Mcbride Charter and by-Law Provisions

McBride Charters and By-Law Provisions
University of Phoenix
Corporate Governance
March 13, 2011

McBride Charters and By-Law Provisions

      In order for an organization to become a legal corporation it needs to have a corporate charter approved by the state government. What is a corporate charter? It is defined as, “A written document filed with a U.S. state by the founders of a corporation detailing the major components of a company such as its objectives, its structure and its planned operations.” (Investopedia, 2011) The sole purpose of a charter is to establish legitimacy for one’s corporation. Each charter must have the physical name and address of the company that is filing it as well as the names and addresses of all other directors or individuals who will have any affiliation with the handling of any legal documents for the business. A corporate charter must state the purpose or reason for forming the corporation with some states allowing the charter just to state that the business is being formed to conduct lawful business activities. This allows the corporation to be allowed to participate in legal activities. The charter must also state the number of shares that they will be able to issue to current and or future investors. If the corporation is going to issue out multiple classes of stock it must list on the charter the types of stocks they are. The values per share of the stock which is decided upon by the directors of the corporation must also be listed in the charter along with the par or minimum value of each share. The charter must be filed with the secretary or department of state where the corporation will be located in order for it to be considered a legitimate corporation.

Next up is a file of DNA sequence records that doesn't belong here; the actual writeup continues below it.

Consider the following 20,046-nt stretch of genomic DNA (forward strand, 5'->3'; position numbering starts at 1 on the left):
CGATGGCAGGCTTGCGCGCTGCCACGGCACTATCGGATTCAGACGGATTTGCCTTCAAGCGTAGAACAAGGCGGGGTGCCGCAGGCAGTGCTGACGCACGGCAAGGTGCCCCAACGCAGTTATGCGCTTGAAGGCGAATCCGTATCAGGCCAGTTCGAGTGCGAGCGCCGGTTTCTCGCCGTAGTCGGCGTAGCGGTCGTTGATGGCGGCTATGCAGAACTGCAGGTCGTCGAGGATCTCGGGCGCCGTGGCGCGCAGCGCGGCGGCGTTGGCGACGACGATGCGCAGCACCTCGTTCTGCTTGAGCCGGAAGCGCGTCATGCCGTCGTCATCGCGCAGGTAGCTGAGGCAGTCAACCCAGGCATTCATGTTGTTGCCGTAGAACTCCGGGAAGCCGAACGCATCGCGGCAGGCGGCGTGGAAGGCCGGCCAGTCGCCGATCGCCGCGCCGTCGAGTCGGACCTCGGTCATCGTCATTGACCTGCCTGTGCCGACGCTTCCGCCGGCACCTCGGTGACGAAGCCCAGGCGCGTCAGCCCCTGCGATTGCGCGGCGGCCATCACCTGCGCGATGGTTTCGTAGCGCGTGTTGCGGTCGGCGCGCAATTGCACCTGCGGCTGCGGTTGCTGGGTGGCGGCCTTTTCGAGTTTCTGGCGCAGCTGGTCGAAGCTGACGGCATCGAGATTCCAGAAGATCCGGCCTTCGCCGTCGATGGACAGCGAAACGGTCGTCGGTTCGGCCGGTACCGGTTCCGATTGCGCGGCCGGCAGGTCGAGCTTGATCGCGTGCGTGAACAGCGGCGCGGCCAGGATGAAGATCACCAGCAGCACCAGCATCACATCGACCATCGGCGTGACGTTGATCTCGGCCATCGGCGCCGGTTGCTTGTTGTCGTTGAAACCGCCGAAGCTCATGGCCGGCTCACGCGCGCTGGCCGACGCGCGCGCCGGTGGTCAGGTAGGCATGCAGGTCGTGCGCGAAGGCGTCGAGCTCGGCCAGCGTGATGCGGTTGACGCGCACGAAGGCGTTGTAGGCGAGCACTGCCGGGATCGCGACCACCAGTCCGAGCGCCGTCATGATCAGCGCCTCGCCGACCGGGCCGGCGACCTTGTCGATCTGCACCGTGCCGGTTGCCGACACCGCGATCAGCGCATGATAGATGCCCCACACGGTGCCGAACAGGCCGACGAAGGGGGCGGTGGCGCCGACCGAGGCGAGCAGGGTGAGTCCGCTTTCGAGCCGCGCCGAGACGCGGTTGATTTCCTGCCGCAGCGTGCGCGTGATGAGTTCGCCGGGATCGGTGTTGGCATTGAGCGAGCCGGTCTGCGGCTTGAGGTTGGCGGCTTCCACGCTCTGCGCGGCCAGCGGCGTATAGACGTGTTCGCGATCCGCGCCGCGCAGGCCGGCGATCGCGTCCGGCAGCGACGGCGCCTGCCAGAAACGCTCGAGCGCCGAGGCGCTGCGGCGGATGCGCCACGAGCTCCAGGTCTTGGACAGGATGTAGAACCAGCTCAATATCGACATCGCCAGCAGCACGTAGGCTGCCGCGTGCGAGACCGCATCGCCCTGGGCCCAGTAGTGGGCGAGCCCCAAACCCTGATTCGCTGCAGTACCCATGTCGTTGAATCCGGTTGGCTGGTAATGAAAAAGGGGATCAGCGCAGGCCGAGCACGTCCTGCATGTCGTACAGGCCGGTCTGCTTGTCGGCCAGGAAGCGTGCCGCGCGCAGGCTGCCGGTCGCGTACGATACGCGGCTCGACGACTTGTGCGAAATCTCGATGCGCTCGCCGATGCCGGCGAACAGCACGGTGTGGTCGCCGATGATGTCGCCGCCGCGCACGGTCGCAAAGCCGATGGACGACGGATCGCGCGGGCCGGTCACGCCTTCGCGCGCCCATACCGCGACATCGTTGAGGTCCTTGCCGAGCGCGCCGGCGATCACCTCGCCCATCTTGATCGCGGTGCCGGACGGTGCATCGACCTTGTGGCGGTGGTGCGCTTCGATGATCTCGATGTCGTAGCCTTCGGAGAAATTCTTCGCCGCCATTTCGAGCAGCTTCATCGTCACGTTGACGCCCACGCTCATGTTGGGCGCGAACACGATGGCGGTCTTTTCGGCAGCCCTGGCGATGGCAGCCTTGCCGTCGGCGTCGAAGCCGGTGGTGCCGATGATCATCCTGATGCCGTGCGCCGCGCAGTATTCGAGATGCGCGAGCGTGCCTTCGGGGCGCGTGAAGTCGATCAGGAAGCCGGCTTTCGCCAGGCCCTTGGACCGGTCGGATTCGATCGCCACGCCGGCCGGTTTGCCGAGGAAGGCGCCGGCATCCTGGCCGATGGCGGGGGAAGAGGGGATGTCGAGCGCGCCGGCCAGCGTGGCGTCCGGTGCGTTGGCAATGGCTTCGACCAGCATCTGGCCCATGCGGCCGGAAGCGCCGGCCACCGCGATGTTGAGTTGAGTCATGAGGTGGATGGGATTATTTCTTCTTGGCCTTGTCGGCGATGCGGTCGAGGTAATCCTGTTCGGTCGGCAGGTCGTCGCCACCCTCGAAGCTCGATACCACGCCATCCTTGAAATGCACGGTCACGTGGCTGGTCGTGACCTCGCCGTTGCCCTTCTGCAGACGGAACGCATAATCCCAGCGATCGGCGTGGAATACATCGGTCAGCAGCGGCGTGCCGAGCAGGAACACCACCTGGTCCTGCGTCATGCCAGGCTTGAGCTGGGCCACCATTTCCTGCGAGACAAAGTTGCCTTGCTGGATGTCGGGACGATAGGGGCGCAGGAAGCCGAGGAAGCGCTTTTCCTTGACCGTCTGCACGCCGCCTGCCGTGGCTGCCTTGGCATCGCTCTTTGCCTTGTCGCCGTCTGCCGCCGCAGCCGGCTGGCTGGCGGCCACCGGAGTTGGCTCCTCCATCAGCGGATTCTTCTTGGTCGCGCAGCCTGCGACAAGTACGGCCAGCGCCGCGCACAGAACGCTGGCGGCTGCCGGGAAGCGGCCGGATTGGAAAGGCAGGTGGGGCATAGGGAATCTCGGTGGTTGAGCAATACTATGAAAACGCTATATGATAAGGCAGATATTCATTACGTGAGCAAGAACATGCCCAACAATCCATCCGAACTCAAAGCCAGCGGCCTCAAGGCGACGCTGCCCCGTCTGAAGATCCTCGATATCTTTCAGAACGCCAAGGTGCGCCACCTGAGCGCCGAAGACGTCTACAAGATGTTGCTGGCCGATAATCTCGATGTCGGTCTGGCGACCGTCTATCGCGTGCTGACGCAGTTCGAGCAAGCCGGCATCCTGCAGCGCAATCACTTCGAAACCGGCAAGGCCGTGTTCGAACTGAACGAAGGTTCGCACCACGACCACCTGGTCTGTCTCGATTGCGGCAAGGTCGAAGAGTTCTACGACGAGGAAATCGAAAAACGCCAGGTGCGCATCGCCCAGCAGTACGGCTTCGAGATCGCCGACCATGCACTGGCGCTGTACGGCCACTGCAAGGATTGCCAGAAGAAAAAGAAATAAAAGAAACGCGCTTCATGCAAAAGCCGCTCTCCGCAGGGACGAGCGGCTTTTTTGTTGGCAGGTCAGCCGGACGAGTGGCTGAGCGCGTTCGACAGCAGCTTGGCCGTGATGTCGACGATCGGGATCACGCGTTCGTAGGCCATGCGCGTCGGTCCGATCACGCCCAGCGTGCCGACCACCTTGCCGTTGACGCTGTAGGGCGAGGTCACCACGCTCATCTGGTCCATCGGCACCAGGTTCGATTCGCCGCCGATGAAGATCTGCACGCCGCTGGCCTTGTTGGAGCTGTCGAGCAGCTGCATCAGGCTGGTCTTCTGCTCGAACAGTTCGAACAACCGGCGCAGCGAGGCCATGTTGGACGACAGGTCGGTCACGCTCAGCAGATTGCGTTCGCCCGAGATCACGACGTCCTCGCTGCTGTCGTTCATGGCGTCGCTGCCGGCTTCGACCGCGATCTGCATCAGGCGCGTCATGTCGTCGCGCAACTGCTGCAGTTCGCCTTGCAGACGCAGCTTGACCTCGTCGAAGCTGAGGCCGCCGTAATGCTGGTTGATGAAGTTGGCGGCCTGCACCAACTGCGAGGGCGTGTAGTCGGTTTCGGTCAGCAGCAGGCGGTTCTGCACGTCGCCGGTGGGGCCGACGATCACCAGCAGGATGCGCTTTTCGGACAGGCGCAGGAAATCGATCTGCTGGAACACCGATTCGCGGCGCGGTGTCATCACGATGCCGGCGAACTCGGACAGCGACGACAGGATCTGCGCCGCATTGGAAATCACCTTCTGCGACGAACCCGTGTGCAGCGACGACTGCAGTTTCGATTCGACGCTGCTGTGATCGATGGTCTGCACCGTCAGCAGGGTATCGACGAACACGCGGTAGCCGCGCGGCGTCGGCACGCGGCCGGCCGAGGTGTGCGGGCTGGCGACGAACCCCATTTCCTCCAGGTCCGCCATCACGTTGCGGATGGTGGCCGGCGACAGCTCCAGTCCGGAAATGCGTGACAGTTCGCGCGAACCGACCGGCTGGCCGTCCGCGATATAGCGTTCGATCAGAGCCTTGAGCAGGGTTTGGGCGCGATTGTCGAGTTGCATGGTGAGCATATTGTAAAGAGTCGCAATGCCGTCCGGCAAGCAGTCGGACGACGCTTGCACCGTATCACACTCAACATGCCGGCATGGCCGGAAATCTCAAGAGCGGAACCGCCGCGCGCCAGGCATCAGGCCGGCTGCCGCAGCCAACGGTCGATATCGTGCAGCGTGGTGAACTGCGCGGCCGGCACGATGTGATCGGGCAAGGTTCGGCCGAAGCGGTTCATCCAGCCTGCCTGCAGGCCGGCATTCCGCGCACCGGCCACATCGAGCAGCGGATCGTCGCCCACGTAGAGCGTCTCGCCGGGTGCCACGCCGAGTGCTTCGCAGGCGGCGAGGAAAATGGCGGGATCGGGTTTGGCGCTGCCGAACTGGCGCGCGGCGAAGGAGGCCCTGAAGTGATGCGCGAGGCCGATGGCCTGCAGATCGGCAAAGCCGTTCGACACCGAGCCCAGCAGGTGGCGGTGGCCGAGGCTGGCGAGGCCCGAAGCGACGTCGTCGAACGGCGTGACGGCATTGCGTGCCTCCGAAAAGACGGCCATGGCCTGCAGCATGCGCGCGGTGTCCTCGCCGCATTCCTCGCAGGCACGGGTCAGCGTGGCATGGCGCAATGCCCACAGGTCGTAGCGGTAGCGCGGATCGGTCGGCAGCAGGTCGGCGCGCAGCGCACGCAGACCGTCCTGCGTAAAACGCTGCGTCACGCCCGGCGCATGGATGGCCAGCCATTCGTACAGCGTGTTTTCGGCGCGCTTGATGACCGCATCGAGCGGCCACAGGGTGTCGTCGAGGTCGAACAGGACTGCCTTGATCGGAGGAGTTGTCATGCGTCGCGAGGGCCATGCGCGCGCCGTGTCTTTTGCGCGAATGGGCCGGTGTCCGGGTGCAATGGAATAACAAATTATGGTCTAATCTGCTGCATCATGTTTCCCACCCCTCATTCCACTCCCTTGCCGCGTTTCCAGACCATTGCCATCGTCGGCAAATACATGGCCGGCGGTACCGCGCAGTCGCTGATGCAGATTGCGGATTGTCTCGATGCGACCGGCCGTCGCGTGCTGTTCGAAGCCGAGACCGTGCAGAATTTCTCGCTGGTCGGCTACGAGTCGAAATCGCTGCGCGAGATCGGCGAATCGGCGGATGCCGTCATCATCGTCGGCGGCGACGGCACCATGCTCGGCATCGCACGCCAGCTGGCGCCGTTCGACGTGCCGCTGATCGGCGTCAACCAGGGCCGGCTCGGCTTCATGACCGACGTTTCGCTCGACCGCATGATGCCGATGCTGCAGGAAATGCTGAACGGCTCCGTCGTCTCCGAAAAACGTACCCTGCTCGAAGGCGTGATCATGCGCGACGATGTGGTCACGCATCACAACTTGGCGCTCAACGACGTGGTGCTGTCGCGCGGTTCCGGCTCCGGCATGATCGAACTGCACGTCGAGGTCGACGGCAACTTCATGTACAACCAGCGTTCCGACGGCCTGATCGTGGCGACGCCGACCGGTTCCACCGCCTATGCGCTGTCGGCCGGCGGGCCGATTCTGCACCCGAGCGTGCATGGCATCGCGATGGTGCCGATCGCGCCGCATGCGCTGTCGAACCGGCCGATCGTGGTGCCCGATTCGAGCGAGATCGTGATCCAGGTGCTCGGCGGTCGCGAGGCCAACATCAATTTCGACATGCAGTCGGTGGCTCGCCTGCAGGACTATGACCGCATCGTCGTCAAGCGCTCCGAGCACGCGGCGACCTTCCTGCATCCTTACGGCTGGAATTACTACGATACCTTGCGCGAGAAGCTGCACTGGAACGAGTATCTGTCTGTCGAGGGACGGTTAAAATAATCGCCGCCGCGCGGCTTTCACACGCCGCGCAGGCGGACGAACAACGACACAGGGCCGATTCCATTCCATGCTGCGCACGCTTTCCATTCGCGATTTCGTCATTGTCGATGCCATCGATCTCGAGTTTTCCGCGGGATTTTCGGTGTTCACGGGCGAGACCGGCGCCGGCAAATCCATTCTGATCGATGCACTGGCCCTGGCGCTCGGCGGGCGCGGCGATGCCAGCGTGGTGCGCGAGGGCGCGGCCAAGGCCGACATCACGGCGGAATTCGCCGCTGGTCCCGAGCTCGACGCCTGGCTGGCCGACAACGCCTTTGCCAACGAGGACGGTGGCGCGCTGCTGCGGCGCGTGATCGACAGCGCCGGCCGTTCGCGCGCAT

Once a corporate charter or also known as an article of incorporation is filed it will become public domain, meaning, that anyone who is opening up a similar business or just wants to find out more about a certain business will be able to access...